Martin Shkreli Jailed Over Facebook Post Targeting Hillary Clinton
Infamous "pharma bro" Martin Shkreli has landed in jail after a U.S. federal judge revoked his bail Wednesday. The 34-year-old former hedge fund manager had gained international notoriety in 2015 when as then-CEO of Turing Pharmaceuticals, he raised the price of the life-saving drug Dataprim by 5,500 percent.
Shkreli had been out on bail to await sentencing after a federal court found him guilty in August on three counts of securities fraud. His court trial was unrelated to his price-hiking shenanigans, and instead concerned allegations of security fraud involving his MSMB Capital hedge fund and a scheme to corral shares of stock in Retrophin, a company that he founded.
At the same August trial, the jurors found Shkreli "not guilty" of five other charges involving securities fraud and conspiracy to commit fraud. Responding to the mixed verdict, Shkreli said he was delighted by the outcome and suggested that law enforcement had made him a target in retaliation for the price hike of Dataprim and his brash "pharma bro" personality.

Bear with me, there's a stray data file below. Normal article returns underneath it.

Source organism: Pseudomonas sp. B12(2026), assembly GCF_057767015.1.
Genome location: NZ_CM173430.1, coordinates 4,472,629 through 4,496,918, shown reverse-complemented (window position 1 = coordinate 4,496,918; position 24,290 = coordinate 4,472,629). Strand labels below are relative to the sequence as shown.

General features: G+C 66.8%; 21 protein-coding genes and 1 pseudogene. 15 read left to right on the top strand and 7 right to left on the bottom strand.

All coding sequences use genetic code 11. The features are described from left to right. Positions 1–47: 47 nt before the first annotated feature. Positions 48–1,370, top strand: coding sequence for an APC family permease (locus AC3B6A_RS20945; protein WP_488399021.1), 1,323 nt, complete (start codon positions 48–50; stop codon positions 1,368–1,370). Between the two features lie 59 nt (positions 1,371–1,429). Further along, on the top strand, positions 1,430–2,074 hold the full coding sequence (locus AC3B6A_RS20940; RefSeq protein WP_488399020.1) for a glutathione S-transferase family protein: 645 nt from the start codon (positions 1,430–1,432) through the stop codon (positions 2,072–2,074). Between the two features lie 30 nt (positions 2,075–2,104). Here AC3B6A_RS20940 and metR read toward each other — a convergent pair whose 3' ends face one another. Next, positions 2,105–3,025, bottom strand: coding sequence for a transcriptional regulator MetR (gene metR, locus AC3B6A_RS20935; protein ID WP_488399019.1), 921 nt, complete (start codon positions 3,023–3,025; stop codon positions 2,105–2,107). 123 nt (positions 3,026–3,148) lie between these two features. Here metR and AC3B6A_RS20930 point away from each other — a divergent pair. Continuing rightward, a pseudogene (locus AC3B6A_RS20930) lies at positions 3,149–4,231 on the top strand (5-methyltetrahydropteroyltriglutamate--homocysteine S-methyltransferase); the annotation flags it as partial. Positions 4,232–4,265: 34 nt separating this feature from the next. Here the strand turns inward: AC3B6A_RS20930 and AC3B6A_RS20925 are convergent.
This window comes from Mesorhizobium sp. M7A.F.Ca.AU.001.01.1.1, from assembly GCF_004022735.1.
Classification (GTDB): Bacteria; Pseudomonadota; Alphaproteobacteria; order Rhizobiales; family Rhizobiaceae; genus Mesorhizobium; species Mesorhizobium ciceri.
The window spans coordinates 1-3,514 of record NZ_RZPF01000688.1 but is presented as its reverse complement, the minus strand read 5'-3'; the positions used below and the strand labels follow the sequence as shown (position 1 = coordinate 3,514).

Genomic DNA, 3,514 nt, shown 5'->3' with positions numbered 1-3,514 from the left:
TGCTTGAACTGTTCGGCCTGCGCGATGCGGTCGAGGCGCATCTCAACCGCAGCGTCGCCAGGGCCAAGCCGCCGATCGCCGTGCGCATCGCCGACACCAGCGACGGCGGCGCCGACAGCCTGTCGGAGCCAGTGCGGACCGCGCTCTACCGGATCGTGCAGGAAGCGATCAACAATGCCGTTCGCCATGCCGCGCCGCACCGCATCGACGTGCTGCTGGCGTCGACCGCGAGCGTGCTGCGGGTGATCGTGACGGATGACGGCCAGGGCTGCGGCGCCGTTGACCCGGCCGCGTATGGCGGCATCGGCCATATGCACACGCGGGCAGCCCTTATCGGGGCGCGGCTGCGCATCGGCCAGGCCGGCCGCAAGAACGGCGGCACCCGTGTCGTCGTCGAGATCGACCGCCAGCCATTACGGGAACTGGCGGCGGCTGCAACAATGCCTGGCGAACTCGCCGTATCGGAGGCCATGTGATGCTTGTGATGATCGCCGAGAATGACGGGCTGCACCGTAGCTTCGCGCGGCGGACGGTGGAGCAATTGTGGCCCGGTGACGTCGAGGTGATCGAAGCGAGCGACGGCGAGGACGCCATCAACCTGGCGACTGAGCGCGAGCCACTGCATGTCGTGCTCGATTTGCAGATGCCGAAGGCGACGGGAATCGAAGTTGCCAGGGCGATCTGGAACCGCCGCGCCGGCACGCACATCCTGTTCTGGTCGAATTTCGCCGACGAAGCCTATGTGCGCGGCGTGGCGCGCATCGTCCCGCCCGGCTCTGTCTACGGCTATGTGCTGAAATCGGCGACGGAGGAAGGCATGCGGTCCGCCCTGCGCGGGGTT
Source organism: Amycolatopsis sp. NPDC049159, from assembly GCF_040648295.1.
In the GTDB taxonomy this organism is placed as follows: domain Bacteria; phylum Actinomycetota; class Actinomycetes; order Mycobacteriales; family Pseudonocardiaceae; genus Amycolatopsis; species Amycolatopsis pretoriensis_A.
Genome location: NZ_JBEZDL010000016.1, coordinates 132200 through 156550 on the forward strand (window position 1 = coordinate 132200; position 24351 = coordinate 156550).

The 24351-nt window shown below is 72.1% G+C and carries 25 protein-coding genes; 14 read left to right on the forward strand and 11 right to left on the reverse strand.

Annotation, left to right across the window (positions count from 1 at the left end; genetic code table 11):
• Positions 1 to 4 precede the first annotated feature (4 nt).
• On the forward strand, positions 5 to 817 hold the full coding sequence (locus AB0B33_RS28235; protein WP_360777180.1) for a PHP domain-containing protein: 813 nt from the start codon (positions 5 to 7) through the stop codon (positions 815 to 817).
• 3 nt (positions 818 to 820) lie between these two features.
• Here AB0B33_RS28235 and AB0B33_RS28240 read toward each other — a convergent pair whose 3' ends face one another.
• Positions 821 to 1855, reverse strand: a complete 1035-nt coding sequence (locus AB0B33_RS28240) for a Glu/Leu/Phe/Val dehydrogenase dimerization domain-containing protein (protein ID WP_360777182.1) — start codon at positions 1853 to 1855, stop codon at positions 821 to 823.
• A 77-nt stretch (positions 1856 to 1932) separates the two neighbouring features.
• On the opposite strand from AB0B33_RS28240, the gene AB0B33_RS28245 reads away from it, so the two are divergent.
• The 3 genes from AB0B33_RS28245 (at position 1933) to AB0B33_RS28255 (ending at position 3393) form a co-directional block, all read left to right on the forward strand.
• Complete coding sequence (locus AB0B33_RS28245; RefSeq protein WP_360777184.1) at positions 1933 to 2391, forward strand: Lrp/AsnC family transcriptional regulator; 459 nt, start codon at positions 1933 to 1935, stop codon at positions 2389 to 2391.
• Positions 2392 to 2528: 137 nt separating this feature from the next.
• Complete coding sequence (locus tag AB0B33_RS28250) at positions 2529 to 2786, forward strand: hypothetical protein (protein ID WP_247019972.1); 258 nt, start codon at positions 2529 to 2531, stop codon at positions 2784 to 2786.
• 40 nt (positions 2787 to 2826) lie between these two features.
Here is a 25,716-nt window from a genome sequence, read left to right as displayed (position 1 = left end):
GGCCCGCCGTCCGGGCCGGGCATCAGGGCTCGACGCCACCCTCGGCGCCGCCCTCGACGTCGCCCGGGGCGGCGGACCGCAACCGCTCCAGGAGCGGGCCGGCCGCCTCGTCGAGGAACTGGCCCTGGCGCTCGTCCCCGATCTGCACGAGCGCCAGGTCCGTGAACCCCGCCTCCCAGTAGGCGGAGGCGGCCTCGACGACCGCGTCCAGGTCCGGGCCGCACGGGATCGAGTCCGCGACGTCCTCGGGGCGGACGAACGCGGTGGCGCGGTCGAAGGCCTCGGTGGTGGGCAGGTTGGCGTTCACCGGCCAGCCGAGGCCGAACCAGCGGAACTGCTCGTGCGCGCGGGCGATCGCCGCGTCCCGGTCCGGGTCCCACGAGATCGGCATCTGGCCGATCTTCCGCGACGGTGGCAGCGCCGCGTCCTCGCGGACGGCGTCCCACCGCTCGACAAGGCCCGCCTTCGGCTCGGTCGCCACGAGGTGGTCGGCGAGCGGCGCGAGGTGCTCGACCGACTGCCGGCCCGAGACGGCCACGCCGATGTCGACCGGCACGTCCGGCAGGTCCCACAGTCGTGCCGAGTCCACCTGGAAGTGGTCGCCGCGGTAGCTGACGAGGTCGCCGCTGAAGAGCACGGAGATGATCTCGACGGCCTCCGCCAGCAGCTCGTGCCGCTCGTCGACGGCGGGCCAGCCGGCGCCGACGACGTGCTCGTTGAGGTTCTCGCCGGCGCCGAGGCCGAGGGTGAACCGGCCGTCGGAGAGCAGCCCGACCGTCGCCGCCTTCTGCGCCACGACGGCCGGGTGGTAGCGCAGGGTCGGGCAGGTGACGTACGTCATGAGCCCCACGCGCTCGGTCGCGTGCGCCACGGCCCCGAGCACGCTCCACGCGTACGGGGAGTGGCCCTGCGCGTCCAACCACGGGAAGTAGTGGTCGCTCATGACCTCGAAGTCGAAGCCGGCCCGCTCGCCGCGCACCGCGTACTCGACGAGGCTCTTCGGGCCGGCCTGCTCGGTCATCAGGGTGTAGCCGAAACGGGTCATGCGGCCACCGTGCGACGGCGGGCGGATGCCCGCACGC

Shkreli's kept up this outrageous facade during and after the trial through various social media stunts. On the day the verdict came in, he went on his Facebook Live stream to mouth profanities at his critics, notes Fortune.
He finally went too far with a Facebook post to his followers urging them to harass Hillary Clinton on her "What Happened" book tour. "The Clinton Foundation is willing to KILL to protect its secrets," said the post. "So on HRC's book tour, try to grab a hair from her," Shkreli added that he would pay $5,000 for each strand of Clinton's hair, reports the Guardian.
On Wednesday U.S. District Judge Kiyo Matsumoto heard prosecutors' arguments that this behavior, combined with his alleged online harassment of women, indicated that Shkreli posed a danger to the community. Defense attorney Benjamin Brafman argued that his client had not intended his words to be taken seriously and that his Facebook post was satire, not an incitement to violence.
This failed to convince Matsumoto, who expressed concern that one of Shkreli's followers could indeed take the Facebook post seriously. The judge characterized the post as a solicitation to assault another person for $5,000 and revoked Shkreli's $5 million bail.
The Washington Post reports that Shkreli was immediately taken into custody after the judge's decision. He will be housed in a maximum-security prison to await his sentencing hearing in January.